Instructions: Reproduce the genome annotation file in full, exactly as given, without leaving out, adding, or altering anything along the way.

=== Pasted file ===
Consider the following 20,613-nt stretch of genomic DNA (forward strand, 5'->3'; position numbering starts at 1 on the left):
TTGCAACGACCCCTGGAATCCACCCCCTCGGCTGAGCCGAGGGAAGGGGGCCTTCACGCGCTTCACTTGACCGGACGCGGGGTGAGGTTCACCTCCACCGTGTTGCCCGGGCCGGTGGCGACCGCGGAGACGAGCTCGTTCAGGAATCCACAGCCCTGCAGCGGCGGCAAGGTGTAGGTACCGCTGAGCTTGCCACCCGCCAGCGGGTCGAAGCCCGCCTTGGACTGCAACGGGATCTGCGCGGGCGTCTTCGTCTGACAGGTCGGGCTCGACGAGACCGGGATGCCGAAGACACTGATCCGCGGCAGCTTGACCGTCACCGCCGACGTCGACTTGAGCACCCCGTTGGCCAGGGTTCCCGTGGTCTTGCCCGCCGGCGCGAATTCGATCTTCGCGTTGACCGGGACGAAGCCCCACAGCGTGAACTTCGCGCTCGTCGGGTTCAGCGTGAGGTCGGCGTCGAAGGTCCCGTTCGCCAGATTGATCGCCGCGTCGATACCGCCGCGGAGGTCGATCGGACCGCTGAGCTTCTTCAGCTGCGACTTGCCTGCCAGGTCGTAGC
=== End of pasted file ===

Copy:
Consider the following 20,613-nt stretch of genomic DNA (forward strand, 5'->3'; position numbering starts at 1 on the left):
TTGCAACGACCCCTGGAATCCACCCCCTCGGCTGAGCCGAGGGAAGGGGGCCTTCACGCGCTTCACTTGACCGGACGCGGGGTGAGGTTCACCTCCACCGTGTTGCCCGGGCCGGTGGCGACCGCGGAGACGAGCTCGTTCAGGAATCCACAGCCCTGCAGCGGCGGCAAGGTGTAGGTACCGCTGAGCTTGCCACCCGCCAGCGGGTCGAAGCCCGCCTTGGACTGCAACGGGATCTGCGCGGGCGTCTTCGTCTGACAGGTCGGGCTCGACGAGACCGGGATGCCGAAGACACTGATCCGCGGCAGCTTGACCGTCACCGCCGACGTCGACTTGAGCACCCCGTTGGCCAGGGTTCCCGTGGTCTTGCCCGCCGGCGCGAATTCGATCTTCGCGTTGACCGGGACGAAGCCCCACAGCGTGAACTTCGCGCTCGTCGGGTTCAGCGTGAGGTCGGCGTCGAAGGTCCCGTTCGCCAGATTGATCGCCGCGTCGATACCGCCGCGGAGGTCGATCGGACCGCTGAGCTTCTTCAGCTGCGACTTGCCTGCCAGGTCGTAGC